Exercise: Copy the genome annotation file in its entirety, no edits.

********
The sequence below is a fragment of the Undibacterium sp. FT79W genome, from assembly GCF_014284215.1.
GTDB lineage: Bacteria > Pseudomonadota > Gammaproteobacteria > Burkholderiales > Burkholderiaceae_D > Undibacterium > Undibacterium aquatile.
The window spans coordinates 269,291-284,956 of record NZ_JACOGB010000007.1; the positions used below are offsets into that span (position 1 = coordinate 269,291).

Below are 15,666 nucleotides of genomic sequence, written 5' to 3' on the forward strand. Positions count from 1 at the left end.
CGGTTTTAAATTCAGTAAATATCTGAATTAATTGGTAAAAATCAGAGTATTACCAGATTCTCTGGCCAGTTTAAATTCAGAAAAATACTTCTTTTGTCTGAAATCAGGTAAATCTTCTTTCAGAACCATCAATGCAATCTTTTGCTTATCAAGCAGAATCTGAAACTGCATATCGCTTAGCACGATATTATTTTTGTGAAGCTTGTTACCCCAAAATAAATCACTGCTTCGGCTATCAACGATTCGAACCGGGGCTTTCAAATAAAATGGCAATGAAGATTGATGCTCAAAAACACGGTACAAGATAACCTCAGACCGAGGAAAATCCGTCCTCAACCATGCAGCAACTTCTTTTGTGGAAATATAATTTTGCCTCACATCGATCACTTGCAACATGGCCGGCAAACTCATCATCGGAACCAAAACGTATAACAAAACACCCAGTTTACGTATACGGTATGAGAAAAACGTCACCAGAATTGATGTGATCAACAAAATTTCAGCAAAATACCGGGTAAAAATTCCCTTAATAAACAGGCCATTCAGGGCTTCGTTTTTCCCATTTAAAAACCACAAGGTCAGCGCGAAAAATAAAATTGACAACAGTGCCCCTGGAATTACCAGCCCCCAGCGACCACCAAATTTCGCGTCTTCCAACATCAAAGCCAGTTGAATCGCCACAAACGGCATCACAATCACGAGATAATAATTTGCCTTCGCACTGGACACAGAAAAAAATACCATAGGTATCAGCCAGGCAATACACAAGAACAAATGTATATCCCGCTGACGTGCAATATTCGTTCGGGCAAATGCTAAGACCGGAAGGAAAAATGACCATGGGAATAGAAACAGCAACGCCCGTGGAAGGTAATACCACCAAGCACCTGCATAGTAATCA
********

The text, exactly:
The sequence below is a fragment of the Undibacterium sp. FT79W genome, from assembly GCF_014284215.1.
GTDB lineage: Bacteria > Pseudomonadota > Gammaproteobacteria > Burkholderiales > Burkholderiaceae_D > Undibacterium > Undibacterium aquatile.
The window spans coordinates 269,291-284,956 of record NZ_JACOGB010000007.1; the positions used below are offsets into that span (position 1 = coordinate 269,291).

Below are 15,666 nucleotides of genomic sequence, written 5' to 3' on the forward strand. Positions count from 1 at the left end.
CGGTTTTAAATTCAGTAAATATCTGAATTAATTGGTAAAAATCAGAGTATTACCAGATTCTCTGGCCAGTTTAAATTCAGAAAAATACTTCTTTTGTCTGAAATCAGGTAAATCTTCTTTCAGAACCATCAATGCAATCTTTTGCTTATCAAGCAGAATCTGAAACTGCATATCGCTTAGCACGATATTATTTTTGTGAAGCTTGTTACCCCAAAATAAATCACTGCTTCGGCTATCAACGATTCGAACCGGGGCTTTCAAATAAAATGGCAATGAAGATTGATGCTCAAAAACACGGTACAAGATAACCTCAGACCGAGGAAAATCCGTCCTCAACCATGCAGCAACTTCTTTTGTGGAAATATAATTTTGCCTCACATCGATCACTTGCAACATGGCCGGCAAACTCATCATCGGAACCAAAACGTATAACAAAACACCCAGTTTACGTATACGGTATGAGAAAAACGTCACCAGAATTGATGTGATCAACAAAATTTCAGCAAAATACCGGGTAAAAATTCCCTTAATAAACAGGCCATTCAGGGCTTCGTTTTTCCCATTTAAAAACCACAAGGTCAGCGCGAAAAATAAAATTGACAACAGTGCCCCTGGAATTACCAGCCCCCAGCGACCACCAAATTTCGCGTCTTCCAACATCAAAGCCAGTTGAATCGCCACAAACGGCATCACAATCACGAGATAATAATTTGCCTTCGCACTGGACACAGAAAAAAATACCATAGGTATCAGCCAGGCAATACACAAGAACAAATGTATATCCCGCTGACGTGCAATATTCGTTCGGGCAAATGCTAAGACCGGAAGGAAAAATGACCATGGGAATAGAAACAGCAACGCCCGTGGAAGGTAATACCACCAAGCACCTGCATAGTAATCA